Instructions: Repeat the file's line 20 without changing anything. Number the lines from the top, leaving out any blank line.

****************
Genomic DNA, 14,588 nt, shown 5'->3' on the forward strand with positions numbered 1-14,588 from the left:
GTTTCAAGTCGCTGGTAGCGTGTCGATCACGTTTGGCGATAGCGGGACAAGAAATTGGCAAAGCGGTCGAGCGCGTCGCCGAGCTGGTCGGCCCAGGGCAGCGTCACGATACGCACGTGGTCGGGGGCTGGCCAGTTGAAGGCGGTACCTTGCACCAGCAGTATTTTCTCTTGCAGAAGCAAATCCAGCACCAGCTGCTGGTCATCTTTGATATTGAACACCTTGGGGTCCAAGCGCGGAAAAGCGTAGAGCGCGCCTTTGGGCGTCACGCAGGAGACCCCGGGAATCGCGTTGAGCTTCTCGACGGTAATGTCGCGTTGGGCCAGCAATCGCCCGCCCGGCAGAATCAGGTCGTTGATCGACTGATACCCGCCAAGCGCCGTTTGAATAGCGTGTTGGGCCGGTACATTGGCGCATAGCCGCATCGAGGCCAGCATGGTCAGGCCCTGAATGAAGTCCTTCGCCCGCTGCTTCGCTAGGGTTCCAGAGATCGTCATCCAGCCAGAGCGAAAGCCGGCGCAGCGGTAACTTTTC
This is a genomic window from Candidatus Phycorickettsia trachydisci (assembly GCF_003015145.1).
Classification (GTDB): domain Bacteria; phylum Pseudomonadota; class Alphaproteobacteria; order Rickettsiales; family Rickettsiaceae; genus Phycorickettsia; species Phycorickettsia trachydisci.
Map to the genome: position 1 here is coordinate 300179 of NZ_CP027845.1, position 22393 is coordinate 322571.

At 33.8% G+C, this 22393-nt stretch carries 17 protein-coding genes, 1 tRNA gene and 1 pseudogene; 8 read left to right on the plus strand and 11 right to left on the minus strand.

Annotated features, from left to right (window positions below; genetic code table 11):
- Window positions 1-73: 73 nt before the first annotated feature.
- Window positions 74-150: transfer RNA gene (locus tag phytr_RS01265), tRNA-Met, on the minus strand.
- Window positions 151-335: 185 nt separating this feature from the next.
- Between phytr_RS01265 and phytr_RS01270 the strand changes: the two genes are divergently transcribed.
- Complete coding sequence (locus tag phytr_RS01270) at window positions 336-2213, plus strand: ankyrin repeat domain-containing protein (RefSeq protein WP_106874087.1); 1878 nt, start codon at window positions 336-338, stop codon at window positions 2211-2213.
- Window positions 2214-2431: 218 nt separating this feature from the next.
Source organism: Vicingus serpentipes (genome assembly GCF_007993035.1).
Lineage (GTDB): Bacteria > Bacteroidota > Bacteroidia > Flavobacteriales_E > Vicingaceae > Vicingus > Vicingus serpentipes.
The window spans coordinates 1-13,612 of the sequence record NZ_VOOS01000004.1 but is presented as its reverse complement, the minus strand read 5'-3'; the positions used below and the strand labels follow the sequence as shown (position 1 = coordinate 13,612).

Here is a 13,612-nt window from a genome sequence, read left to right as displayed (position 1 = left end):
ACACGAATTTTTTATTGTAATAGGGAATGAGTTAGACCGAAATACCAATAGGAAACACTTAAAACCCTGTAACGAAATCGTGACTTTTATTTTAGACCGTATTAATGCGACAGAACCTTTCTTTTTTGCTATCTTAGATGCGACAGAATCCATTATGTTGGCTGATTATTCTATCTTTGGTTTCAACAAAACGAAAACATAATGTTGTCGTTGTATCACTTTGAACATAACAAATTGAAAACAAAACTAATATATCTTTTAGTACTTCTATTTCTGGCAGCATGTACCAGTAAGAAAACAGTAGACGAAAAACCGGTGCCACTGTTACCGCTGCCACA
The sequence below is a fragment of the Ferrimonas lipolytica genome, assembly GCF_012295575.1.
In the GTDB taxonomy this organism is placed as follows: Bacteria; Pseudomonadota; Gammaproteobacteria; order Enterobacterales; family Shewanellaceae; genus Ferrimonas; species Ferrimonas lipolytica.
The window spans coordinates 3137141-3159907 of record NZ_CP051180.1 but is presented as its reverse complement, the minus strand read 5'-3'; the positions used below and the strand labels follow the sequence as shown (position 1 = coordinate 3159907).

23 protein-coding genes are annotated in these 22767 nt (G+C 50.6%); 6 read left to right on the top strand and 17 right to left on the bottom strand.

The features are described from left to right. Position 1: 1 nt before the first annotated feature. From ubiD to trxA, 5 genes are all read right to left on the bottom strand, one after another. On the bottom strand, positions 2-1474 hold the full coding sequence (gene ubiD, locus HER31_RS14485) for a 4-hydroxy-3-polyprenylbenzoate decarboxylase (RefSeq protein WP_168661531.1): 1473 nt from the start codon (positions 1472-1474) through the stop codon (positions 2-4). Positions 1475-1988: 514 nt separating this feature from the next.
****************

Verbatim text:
In the GTDB taxonomy this organism is placed as follows: Bacteria; Pseudomonadota; Gammaproteobacteria; order Enterobacterales; family Shewanellaceae; genus Ferrimonas; species Ferrimonas lipolytica.